Expectations of using AI in Children's Picture Books
I've written before about the use of AI in relation to producing a children's picture book - the pros, the cons, the acceptance, the revulsion - so, I'm not going to touch on those issues again here. And this won't be a discussion on the philosophical or societal implications of using AI. Not in this post, anyway. This post is simply meant as a way to temper any exuberant expectations you may have if you're thinking of creating your own AI-aided children's picture book. So, with that out of the way, let's go!
Consistently Designed Characters
No matter how good the AI is or how well you write your prompts, you probably won't get consistent looking characters throughout. This is one of the main pain-points for creators using AI when trying to tell stories around recurring characters. The tech right now is good, but most tools require a certain level of technical proficiency and AI know-how to get consistent looking characters. Even at that, you can often see variations in characters from page-to-page or panel-to-panel. So, employ "KISS."
Keep It Simple, Stupid
Keep It Simple, Stupid (KISS) is an old saying birthed from the engineering world, and heavily used and promoted in the technology and programming world (the world I came from). And it's applicable to AI storytelling at this moment in time. Instead of using AI for a character-driven story, come up with an idea that'll work with the current state of AI generated art.
Practice. Practice. Practice.
After coming up with a workable theme, the next step is to practice. It is easy, yes, but it takes a little time to get the hang of it. Don't expect your first prompt to match that visual you've had stuck in your head for the last five years. You have to read and understand each tool's models and how best to craft your prompts to get the results you want.
Some Results Come Quick. Some Don't. Some Not at All.
So now that you have a theme and put some effort into learning and practicing your AI-generating skills, it's smooth sailing to a finished children's picture book, right? Well, probably not.
Having done three books now and spent time working on three others that didn't make the cut, I'm often surprised at what works and what doesn't. I've crafted many prompts I thought would generate perfectly on the first gen, only to abandon them after many unsuccessful subsequent gens. And then there are those prompts I thought wouldn't work but ended up working so well, minimal or no modifications were needed. Let's look at some examples.
It's a Beaver's Tale
One of the animals I was going to include in "If Animals Had Jobs 3" was a beaver (who actually replaced another animal from my original set that didn't sit with me after I actually finished the book. Anyway...). Since the series is aimed at a young audience, I went with a beaver with its well-known attributes and industrious habits. The prompt went something like:
"...a beaver working as a lumberjack surrounded by cut trees."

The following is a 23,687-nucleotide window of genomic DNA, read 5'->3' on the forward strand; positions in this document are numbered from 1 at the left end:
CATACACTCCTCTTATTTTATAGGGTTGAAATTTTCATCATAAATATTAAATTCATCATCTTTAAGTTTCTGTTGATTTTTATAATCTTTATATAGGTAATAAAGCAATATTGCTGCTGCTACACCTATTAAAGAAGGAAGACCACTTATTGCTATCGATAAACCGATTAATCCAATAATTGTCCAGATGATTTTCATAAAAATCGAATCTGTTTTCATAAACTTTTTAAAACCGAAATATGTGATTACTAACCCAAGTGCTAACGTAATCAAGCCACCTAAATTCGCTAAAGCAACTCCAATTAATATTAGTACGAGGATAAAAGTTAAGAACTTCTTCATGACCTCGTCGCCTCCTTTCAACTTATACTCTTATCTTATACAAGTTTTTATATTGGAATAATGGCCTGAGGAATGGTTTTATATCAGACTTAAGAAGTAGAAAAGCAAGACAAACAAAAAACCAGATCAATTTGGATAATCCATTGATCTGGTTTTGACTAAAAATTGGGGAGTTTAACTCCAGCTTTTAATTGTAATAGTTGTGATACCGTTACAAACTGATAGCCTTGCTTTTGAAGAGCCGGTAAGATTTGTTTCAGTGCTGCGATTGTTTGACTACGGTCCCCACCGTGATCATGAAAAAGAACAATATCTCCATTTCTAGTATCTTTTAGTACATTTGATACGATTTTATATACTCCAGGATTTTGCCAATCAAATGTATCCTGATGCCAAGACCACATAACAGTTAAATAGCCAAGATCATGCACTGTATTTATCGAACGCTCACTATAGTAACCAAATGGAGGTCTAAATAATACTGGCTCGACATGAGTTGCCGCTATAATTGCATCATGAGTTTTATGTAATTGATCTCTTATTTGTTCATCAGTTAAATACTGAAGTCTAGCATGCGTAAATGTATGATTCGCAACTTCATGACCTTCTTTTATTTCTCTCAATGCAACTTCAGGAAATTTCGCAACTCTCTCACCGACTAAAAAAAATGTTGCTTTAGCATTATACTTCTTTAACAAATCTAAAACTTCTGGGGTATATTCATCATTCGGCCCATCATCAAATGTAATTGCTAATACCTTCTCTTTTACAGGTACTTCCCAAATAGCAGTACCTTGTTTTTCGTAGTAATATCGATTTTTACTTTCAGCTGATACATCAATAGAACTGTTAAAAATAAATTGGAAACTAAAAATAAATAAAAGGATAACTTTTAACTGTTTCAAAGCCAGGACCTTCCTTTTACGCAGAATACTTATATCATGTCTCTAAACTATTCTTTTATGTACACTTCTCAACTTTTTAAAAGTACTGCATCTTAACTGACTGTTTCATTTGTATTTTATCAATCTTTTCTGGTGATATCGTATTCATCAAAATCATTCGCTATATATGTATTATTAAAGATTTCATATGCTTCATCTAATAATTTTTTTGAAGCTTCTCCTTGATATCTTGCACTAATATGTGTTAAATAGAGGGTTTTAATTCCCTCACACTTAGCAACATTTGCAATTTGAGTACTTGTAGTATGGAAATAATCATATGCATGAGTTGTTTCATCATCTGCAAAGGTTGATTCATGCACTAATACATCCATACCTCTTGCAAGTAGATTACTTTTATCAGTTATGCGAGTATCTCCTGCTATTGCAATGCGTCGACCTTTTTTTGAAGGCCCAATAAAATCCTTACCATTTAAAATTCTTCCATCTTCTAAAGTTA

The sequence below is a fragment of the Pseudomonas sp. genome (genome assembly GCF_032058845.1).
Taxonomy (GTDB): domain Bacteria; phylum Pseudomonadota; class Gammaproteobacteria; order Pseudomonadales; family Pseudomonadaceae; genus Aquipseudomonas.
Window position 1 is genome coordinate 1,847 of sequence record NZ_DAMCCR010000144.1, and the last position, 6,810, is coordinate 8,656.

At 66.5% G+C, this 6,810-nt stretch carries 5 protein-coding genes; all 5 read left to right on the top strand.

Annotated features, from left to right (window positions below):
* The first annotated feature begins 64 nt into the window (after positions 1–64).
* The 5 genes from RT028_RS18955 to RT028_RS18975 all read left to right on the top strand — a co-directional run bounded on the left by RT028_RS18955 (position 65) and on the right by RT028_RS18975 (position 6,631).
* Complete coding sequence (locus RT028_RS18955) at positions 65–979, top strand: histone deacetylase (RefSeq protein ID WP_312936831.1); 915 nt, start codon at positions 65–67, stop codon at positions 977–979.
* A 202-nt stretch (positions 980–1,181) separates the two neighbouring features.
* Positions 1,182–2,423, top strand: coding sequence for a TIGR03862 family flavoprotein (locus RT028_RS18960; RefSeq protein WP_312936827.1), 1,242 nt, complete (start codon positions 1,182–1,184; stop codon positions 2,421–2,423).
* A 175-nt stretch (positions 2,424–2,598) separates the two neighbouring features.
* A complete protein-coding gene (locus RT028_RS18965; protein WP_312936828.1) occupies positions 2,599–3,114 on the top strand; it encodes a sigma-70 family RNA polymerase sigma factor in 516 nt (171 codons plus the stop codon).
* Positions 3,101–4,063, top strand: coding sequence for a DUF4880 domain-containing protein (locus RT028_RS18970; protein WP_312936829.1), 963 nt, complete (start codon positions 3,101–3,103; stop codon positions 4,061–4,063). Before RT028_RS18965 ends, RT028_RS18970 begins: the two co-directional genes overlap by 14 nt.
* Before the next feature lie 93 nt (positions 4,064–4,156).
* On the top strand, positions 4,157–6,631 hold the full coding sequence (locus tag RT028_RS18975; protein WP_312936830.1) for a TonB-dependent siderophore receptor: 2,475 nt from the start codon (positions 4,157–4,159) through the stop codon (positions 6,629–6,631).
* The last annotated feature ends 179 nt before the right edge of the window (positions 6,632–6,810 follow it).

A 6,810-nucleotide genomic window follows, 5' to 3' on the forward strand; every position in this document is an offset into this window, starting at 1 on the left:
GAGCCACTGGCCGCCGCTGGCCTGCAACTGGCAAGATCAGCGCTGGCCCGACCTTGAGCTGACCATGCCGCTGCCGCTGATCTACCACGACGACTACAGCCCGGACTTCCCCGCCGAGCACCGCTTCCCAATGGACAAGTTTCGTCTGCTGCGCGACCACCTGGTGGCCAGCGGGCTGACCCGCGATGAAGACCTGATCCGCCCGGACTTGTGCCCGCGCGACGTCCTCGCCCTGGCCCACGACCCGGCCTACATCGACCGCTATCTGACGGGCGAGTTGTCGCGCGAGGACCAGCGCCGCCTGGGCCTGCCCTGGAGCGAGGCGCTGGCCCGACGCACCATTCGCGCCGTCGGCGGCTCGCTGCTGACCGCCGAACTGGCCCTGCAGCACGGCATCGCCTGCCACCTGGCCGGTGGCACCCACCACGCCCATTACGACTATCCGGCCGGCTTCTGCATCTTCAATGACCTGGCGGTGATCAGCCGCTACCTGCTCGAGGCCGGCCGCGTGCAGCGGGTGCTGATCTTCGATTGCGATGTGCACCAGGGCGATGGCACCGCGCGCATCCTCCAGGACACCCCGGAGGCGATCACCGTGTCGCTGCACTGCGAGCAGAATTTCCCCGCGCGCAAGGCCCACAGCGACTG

The original gen is the first image. Hmm...not bad. I modified this image by changing the backgrounds with additional generations. In the end, however, the feel of the image felt out of place with the rest of the book's illustrations. So, back to the drawing board and a few more generations with a modified prompt.
Nice images, and getting closer, but the images looked too much like they came right out of some nature magazine. So, I gave our industrious rodent some lumberjack clothes, changed up his style, and placed him in a few different backgrounds.
All fine, but still not what I wanted. I didn't think I was going to get what I was going for, so it was time for Mr. Beaver to retire from his lumberjacking ways. Perhaps we'll pull him out of retirement at some point in the future.
Jumping for Joy
Here's one image that took a single prompt, no additional variations, and no editing. We have a Goliath frog performing his duties as a singer in a heavy metal band. All hail heavy metal! From book 3:
"A Goliath frog could be a heavy metal singer."
Writing is a Lonely Job. Especially for a Dragon.
Some images require multiple generations from multiple prompts, several different prompts, variations of all the prompts, and additional post-gen editing. Here's one such example. From book 3:
"A Komodo dragon could be a fantasy writer."
I liked the last variation and went with that. Some of the lizards didn't look like Komodos and you can see where the AI was going with the second image, which is interesting.
Now I needed a way to convey that the Komodo dragon was a fantasy writer. Initially, the thought was to show him, well, deep in thought about a typical looking dragon. A few prompts later, I had a dragon that fit the bill. Now, the background of the Komodo dragon had to be removed, a thought balloon generated and added, the fantasy dragon re-generated and extended to fit the balloon, and then all mashed together to get the final result.
Hmm...the concept and look of Mr. Komodo worked for me, but not the end result. Back to the generating board! This time, instead of our scribe thinking about a dragon, I'll adorn his writing cave with pictures of dragons. First, I needed to generate images of dragons in picture frames.
These weren't bad, but even when extending the generation, the frames weren't quite right. And I didn't like the looks of the dragons. So, I generated several empty picture frames and additional dragons to go with them.
Putting it all together, we get the finished page that's in the book.
Note: There were many more generations and images before landing on the final result than what I'm showing here.
AI is here to stay. I find it incredibly useful, not only for supplementing certain stories, but in my everyday workflow. Give it a shot! But temper those expectations!